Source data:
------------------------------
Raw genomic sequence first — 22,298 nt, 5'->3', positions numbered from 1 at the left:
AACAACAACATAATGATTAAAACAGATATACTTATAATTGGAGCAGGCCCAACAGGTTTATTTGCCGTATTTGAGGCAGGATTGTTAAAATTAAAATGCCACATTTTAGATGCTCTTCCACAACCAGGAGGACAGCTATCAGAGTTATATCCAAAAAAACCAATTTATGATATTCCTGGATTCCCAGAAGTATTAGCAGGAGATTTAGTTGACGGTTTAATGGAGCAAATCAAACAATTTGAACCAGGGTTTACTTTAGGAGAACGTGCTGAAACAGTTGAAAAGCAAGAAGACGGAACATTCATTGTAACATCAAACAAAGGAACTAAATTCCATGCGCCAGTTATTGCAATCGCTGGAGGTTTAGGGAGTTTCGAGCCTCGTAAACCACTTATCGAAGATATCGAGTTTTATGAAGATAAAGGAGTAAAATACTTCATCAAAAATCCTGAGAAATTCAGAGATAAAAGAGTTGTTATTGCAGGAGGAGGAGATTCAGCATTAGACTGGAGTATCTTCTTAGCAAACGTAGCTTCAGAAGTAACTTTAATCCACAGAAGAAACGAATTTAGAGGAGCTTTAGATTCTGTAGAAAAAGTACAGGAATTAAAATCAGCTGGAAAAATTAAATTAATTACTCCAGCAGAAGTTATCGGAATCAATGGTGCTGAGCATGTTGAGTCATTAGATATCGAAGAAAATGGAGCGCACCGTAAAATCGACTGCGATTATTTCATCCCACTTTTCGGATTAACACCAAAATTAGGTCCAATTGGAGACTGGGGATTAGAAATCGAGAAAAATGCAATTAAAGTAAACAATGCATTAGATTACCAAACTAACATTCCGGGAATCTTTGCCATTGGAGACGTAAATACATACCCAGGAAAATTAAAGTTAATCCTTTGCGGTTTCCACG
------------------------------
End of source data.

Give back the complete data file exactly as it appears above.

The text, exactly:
Raw genomic sequence first — 22,298 nt, 5'->3', positions numbered from 1 at the left:
AACAACAACATAATGATTAAAACAGATATACTTATAATTGGAGCAGGCCCAACAGGTTTATTTGCCGTATTTGAGGCAGGATTGTTAAAATTAAAATGCCACATTTTAGATGCTCTTCCACAACCAGGAGGACAGCTATCAGAGTTATATCCAAAAAAACCAATTTATGATATTCCTGGATTCCCAGAAGTATTAGCAGGAGATTTAGTTGACGGTTTAATGGAGCAAATCAAACAATTTGAACCAGGGTTTACTTTAGGAGAACGTGCTGAAACAGTTGAAAAGCAAGAAGACGGAACATTCATTGTAACATCAAACAAAGGAACTAAATTCCATGCGCCAGTTATTGCAATCGCTGGAGGTTTAGGGAGTTTCGAGCCTCGTAAACCACTTATCGAAGATATCGAGTTTTATGAAGATAAAGGAGTAAAATACTTCATCAAAAATCCTGAGAAATTCAGAGATAAAAGAGTTGTTATTGCAGGAGGAGGAGATTCAGCATTAGACTGGAGTATCTTCTTAGCAAACGTAGCTTCAGAAGTAACTTTAATCCACAGAAGAAACGAATTTAGAGGAGCTTTAGATTCTGTAGAAAAAGTACAGGAATTAAAATCAGCTGGAAAAATTAAATTAATTACTCCAGCAGAAGTTATCGGAATCAATGGTGCTGAGCATGTTGAGTCATTAGATATCGAAGAAAATGGAGCGCACCGTAAAATCGACTGCGATTATTTCATCCCACTTTTCGGATTAACACCAAAATTAGGTCCAATTGGAGACTGGGGATTAGAAATCGAGAAAAATGCAATTAAAGTAAACAATGCATTAGATTACCAAACTAACATTCCGGGAATCTTTGCCATTGGAGACGTAAATACATACCCAGGAAAATTAAAGTTAATCCTTTGCGGTTTCCACG